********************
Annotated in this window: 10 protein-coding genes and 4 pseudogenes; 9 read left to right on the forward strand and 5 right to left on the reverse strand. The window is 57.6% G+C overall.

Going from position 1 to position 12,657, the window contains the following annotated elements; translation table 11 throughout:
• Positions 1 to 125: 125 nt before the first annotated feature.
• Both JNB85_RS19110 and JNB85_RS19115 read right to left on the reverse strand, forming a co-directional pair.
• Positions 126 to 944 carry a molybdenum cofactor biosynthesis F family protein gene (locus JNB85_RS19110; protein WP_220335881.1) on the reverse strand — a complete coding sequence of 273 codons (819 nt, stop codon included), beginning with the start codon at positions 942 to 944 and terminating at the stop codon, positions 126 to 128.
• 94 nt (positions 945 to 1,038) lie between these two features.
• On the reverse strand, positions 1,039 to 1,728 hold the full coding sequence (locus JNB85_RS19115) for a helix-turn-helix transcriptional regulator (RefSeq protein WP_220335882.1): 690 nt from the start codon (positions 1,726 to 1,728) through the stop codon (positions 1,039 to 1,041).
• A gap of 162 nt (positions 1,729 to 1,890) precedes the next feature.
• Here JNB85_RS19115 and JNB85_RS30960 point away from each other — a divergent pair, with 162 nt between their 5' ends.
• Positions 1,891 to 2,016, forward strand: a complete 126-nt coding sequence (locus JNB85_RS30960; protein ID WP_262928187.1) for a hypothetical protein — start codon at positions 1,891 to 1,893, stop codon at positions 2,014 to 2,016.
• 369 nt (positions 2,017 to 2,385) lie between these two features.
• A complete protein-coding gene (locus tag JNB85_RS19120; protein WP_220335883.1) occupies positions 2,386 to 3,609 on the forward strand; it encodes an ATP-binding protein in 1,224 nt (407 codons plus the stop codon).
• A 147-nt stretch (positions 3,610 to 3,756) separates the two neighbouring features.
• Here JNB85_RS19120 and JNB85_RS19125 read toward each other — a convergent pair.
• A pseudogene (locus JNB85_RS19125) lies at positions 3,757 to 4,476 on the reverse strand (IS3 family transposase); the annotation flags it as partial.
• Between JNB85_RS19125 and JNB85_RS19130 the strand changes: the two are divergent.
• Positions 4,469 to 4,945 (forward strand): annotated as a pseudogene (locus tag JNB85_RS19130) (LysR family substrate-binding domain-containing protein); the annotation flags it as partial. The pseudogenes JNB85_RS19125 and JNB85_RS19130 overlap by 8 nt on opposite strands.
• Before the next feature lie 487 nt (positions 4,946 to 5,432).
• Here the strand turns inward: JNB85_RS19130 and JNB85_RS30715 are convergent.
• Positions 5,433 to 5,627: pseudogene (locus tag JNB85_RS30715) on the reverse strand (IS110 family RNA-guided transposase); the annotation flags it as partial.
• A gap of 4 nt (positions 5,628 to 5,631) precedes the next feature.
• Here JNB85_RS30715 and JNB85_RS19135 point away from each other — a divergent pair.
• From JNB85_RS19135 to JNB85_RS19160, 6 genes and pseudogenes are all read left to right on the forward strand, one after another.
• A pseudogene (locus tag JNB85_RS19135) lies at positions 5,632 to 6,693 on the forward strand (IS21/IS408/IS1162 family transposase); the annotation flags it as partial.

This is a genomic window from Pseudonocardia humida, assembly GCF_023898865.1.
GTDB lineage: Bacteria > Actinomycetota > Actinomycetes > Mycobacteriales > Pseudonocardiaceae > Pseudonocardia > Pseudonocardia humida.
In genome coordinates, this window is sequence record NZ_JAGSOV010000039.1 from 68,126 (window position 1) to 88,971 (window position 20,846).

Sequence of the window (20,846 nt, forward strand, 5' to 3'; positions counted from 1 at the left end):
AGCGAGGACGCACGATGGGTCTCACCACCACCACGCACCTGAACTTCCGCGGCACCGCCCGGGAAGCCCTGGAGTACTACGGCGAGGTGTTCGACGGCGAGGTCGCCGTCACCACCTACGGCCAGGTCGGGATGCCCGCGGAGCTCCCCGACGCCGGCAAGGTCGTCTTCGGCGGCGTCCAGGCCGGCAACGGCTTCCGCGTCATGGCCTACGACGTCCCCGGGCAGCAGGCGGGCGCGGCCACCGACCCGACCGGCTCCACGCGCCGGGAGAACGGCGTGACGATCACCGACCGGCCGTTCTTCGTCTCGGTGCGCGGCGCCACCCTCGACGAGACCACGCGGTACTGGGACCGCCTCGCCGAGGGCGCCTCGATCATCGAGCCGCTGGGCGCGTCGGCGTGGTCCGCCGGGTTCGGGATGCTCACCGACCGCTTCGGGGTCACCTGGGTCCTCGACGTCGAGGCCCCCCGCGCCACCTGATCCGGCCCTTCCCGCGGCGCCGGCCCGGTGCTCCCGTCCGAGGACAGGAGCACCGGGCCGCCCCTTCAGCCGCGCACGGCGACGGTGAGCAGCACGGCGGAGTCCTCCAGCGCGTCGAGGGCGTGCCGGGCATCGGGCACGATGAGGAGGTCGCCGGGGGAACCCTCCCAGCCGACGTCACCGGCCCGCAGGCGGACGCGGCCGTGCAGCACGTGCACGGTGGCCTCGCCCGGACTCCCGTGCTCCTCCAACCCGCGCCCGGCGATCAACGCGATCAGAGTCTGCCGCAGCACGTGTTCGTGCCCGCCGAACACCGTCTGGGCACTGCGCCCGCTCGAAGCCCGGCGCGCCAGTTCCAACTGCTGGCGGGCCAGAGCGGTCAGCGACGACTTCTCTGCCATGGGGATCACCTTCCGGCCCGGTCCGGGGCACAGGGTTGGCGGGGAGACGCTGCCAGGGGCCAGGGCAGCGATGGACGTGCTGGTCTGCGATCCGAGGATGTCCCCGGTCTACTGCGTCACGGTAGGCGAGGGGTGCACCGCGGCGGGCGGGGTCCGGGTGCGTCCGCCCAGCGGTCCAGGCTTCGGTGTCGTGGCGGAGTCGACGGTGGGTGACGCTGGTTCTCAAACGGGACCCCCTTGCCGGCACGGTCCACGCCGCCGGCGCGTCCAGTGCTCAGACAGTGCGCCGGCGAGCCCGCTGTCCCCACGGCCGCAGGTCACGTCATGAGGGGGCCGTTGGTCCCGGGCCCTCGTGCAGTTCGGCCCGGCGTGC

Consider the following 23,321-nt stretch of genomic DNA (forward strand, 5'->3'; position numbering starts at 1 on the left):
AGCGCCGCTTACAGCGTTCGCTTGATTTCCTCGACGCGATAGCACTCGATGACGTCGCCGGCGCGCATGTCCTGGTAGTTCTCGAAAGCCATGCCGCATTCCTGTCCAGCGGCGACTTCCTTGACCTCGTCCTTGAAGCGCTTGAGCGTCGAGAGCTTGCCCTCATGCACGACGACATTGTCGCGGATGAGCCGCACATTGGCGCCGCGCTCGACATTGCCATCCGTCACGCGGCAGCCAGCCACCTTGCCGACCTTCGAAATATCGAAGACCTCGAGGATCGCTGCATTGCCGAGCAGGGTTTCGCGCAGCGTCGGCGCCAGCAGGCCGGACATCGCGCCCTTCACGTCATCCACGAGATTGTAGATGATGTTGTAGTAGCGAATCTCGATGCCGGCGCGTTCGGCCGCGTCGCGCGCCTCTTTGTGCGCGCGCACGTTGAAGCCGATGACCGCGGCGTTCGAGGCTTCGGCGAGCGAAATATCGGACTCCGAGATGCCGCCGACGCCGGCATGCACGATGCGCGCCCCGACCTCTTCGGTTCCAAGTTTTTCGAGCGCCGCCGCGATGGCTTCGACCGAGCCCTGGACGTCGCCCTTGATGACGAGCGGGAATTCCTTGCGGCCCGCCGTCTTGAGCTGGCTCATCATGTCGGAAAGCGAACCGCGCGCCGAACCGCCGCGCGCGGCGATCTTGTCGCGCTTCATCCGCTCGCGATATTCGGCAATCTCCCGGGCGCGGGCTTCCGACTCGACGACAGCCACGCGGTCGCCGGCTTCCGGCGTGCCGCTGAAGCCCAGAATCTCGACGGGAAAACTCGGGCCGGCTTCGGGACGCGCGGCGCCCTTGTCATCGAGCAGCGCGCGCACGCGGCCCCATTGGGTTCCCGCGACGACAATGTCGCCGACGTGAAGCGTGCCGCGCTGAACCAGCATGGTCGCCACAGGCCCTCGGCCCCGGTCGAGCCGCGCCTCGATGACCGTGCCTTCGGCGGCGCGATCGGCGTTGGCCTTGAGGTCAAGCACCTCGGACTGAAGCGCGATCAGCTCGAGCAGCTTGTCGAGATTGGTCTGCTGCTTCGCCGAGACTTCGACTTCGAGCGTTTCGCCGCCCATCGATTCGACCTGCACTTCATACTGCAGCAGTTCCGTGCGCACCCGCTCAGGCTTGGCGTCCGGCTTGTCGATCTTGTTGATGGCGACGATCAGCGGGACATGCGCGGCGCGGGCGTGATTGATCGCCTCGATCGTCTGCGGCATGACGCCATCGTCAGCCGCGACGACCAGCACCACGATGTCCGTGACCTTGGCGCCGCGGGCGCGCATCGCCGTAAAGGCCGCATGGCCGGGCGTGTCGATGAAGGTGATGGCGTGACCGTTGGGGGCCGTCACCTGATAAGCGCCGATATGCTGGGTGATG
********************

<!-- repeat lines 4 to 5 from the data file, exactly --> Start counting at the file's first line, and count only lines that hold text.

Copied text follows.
• Both JNB85_RS19110 and JNB85_RS19115 read right to left on the reverse strand, forming a co-directional pair.
• Positions 126 to 944 carry a molybdenum cofactor biosynthesis F family protein gene (locus JNB85_RS19110; protein WP_220335881.1) on the reverse strand — a complete coding sequence of 273 codons (819 nt, stop codon included), beginning with the start codon at positions 942 to 944 and terminating at the stop codon, positions 126 to 128.